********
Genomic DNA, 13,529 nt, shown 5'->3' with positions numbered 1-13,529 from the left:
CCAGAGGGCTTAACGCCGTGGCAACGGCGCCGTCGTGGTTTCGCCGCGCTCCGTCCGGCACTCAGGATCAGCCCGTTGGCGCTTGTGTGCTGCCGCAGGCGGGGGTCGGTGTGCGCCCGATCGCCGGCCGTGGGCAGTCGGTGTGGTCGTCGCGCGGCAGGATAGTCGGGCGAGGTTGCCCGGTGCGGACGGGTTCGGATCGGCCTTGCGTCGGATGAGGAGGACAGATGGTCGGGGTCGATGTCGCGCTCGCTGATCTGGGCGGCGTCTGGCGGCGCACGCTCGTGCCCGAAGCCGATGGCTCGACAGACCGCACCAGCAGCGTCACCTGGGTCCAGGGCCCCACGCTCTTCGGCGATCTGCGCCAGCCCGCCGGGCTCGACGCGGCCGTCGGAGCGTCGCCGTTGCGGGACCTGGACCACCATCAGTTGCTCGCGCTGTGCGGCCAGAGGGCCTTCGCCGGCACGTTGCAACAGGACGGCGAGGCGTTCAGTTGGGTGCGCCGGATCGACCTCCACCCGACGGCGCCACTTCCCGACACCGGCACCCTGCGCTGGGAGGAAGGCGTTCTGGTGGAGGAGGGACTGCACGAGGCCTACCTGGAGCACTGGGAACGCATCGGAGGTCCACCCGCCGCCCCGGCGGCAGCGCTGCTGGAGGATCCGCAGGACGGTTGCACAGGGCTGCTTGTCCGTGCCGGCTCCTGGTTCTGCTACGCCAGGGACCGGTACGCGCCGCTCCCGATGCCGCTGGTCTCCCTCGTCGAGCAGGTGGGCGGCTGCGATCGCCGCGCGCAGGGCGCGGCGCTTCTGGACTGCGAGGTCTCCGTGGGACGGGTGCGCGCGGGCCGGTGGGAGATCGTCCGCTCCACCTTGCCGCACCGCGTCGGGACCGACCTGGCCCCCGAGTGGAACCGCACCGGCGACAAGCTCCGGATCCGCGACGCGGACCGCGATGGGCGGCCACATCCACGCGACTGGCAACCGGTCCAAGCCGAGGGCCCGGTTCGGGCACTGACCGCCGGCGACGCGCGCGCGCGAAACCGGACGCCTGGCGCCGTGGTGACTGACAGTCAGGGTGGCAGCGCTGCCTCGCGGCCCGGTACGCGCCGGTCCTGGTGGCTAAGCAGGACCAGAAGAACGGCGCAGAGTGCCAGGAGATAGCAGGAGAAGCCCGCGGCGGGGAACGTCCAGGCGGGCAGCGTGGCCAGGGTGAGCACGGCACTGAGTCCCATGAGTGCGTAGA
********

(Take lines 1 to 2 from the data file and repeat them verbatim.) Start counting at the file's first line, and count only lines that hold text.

Genomic DNA, 13,529 nt, shown 5'->3' with positions numbered 1-13,529 from the left:
CCAGAGGGCTTAACGCCGTGGCAACGGCGCCGTCGTGGTTTCGCCGCGCTCCGTCCGGCACTCAGGATCAGCCCGTTGGCGCTTGTGTGCTGCCGCAGGCGGGGGTCGGTGTGCGCCCGATCGCCGGCCGTGGGCAGTCGGTGTGGTCGTCGCGCGGCAGGATAGTCGGGCGAGGTTGCCCGGTGCGGACGGGTTCGGATCGGCCTTGCGTCGGATGAGGAGGACAGATGGTCGGGGTCGATGTCGCGCTCGCTGATCTGGGCGGCGTCTGGCGGCGCACGCTCGTGCCCGAAGCCGATGGCTCGACAGACCGCACCAGCAGCGTCACCTGGGTCCAGGGCCCCACGCTCTTCGGCGATCTGCGCCAGCCCGCCGGGCTCGACGCGGCCGTCGGAGCGTCGCCGTTGCGGGACCTGGACCACCATCAGTTGCTCGCGCTGTGCGGCCAGAGGGCCTTCGCCGGCACGTTGCAACAGGACGGCGAGGCGTTCAGTTGGGTGCGCCGGATCGACCTCCACCCGACGGCGCCACTTCCCGACACCGGCACCCTGCGCTGGGAGGAAGGCGTTCTGGTGGAGGAGGGACTGCACGAGGCCTACCTGGAGCACTGGGAACGCATCGGAGGTCCACCCGCCGCCCCGGCGGCAGCGCTGCTGGAGGATCCGCAGGACGGTTGCACAGGGCTGCTTGTCCGTGCCGGCTCCTGGTTCTGCTACGCCAGGGACCGGTACGCGCCGCTCCCGATGCCGCTGGTCTCCCTCGTCGAGCAGGTGGGCGGCTGCGATCGCCGCGCGCAGGGCGCGGCGCTTCTGGACTGCGAGGTCTCCGTGGGACGGGTGCGCGCGGGCCGGTGGGAGATCGTCCGCTCCACCTTGCCGCACCGCGTCGGGACCGACCTGGCCCCCGAGTGGAACCGCACCGGCGACAAGCTCCGGATCCGCGACGCGGACCGCGATGGGCGGCCACATCCACGCGACTGGCAACCGGTCCAAGCCGAGGGCCCGGTTCGGGCACTGACCGCCGGCGACGCGCGCGCGCGAAACCGGACGCCTGGCGCCGTGGTGACTGACAGTCAGGGTGGCAGCGCTGCCTCGCGGCCCGGTACGCGCCGGTCCTGGTGGCTAAGCAGGACCAGAAGAACGGCGCAGAGTGCCAGGAGATAGCAGGAGAAGCCCGCGGCGGGGAACGTCCAGGCGGGCAGCGTGGCCAGGGTGAGCACGGCACTGAGTCCCATGAGTGCGTAGA